New report details expansion of 'Trump wing' in the House

New report details expansion of 'Trump wing' in the House
President Donald Trump pauses during the 9/11 Observance Ceremony at the Pentagon in Washington, D.C., Sept. 11, 2017. During the Sept. 11, 2001, attacks, 184 people were killed at the Pentagon. To the left is first lady Melania Trump, and to the right are Secretary of Defense Jim Mattis and Chairman of the Joint Chiefs of Staff Gen. Joseph Dunford. (DOD photo by Navy Petty Officer 1st Class Dominique A. Pineiro)
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While primary midterm elections are still underway, a new report is detailing the expansion of what is being described as the "Trump wing" of the House of Representatives and how it could ultimately change the dynamic of the Congressional chamber.

The Hill's Emily Brooks and Mike Lillis have highlighted the problem traditional Republicans are facing as former President Donald Trump's endorsed candidates work to unseat the political party's incumbents.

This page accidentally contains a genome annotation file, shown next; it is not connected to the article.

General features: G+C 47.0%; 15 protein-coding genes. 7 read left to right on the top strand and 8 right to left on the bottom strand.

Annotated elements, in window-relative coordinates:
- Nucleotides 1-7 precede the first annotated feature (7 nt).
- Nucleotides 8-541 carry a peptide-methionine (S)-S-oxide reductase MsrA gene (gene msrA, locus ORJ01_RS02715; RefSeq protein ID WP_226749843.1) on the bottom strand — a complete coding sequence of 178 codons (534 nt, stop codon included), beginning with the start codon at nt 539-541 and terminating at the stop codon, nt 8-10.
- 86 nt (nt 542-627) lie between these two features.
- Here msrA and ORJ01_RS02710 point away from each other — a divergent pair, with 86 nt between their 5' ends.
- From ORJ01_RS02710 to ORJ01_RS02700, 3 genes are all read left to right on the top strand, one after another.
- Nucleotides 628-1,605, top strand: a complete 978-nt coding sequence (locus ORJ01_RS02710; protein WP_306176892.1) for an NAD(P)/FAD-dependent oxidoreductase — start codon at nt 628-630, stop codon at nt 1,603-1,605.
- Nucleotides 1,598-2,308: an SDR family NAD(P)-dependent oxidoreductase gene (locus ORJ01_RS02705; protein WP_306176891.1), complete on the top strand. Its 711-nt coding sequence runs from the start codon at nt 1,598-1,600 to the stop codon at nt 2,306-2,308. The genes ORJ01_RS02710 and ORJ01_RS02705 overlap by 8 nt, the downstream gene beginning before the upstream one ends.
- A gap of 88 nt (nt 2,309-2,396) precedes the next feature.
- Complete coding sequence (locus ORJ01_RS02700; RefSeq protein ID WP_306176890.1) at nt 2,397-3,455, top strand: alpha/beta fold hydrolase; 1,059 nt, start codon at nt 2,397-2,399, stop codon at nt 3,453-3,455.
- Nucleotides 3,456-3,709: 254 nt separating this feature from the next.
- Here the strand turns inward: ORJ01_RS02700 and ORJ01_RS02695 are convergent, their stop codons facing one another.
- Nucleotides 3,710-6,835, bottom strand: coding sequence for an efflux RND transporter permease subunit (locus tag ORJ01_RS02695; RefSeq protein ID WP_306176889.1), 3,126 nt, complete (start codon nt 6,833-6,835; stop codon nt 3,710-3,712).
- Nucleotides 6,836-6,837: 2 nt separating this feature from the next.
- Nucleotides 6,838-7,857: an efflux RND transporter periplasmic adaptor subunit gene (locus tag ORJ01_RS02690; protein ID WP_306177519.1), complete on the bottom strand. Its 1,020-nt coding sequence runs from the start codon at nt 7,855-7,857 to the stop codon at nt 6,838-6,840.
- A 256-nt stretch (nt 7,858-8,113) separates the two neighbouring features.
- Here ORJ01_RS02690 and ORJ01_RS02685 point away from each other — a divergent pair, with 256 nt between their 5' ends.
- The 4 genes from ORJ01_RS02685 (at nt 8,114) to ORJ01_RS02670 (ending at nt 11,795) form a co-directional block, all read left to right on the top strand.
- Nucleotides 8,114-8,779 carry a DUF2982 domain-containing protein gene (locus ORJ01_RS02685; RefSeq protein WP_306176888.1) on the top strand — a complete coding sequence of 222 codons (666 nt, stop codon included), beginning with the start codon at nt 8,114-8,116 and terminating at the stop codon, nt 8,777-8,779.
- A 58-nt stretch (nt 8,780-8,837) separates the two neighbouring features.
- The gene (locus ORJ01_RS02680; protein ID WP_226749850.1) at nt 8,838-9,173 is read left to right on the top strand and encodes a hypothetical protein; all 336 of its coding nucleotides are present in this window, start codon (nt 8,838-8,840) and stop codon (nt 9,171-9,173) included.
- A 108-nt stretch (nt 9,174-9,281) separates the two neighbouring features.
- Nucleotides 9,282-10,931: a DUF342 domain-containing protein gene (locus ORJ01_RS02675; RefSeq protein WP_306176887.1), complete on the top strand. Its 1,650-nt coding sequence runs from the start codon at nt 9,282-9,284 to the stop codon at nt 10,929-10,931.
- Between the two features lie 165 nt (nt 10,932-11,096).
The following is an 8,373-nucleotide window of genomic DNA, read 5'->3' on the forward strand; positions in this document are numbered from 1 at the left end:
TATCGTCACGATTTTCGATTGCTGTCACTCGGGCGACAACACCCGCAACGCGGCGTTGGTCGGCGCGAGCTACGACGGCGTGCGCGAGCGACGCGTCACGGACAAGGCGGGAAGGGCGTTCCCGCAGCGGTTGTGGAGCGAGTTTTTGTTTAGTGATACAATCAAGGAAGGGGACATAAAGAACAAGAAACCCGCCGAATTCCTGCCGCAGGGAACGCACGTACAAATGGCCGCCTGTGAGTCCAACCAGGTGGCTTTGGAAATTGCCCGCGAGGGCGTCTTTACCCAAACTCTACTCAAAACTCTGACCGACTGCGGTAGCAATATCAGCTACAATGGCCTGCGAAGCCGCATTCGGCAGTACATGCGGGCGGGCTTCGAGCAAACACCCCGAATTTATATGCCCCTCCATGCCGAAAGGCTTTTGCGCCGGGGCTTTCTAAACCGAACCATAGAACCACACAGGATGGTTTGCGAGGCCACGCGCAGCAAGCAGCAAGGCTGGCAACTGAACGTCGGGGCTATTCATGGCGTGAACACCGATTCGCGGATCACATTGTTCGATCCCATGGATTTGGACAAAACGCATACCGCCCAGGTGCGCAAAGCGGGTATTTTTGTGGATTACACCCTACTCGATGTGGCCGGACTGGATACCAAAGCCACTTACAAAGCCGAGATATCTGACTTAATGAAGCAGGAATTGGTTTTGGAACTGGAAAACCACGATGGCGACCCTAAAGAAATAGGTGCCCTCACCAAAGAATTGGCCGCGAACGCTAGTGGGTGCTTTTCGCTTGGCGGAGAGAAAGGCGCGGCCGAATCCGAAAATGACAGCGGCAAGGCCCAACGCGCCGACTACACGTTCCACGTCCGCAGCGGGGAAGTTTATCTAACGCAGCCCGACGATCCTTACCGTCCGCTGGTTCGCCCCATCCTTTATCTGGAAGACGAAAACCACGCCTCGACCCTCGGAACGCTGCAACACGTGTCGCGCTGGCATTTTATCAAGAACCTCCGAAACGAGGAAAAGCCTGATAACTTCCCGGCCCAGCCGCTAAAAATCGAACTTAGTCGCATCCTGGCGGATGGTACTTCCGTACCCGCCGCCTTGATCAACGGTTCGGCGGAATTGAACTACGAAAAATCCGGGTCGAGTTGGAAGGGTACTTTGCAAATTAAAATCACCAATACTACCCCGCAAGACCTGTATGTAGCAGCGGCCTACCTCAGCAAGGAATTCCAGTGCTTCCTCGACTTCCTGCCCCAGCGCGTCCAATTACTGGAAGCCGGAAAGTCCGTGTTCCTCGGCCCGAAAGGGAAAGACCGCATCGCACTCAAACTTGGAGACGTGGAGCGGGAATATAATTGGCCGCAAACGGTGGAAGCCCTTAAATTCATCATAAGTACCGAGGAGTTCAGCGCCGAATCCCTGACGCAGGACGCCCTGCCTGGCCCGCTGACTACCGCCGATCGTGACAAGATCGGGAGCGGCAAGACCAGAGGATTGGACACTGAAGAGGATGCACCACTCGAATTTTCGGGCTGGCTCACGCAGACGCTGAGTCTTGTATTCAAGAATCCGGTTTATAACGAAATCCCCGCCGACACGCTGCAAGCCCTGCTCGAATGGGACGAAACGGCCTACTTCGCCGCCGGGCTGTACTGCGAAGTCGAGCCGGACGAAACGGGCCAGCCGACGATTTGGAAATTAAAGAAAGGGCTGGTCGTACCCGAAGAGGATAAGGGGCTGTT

"A number of Trump loyalists have bumped off more moderate Republicans in the summer primaries — a list that grew longer on Tuesday with conservative victories in Florida and New York — while a number of other centrists are stepping into retirement," Brooks and Lillis wrote.

READ MORE: Donald Trump’s fear of loserdom could spoil the GOP’s advantage

The writers went on to offer a prediction regarding what they think the latest occurrences suggest about the upcoming midterm elections.

They continued, "The combination foreshadows a power shift in the House GOP that has the potential to complicate any bipartisan compromise with President Biden, while creating headaches for Republican leaders who will face pressure to demonstrate their governing chops in a new majority."

Political analysts also weighed in with their take on the shift in Republican candidates. “I believe that [House Minority Leader] Kevin McCarthy [Calif.] would have a rough time of it,” said David Mayhew, a Yale University political scientist.

“When the members sit around a table, Donald Trump is not what they discuss. They discuss Joe Biden and getting things done to help the American people,” Chamberlain said of the candidates supported by her group. “They’re not against them by any means. They voted for him. But he is not a topic of conversation.”

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So far, Trump has not managed to sweep elections as he may have initially planned. However, he has had a substantial number of his endorsed candidates win primary elections.

READ MORE: GOP Senator introduces dark right-wing blueprint for the future

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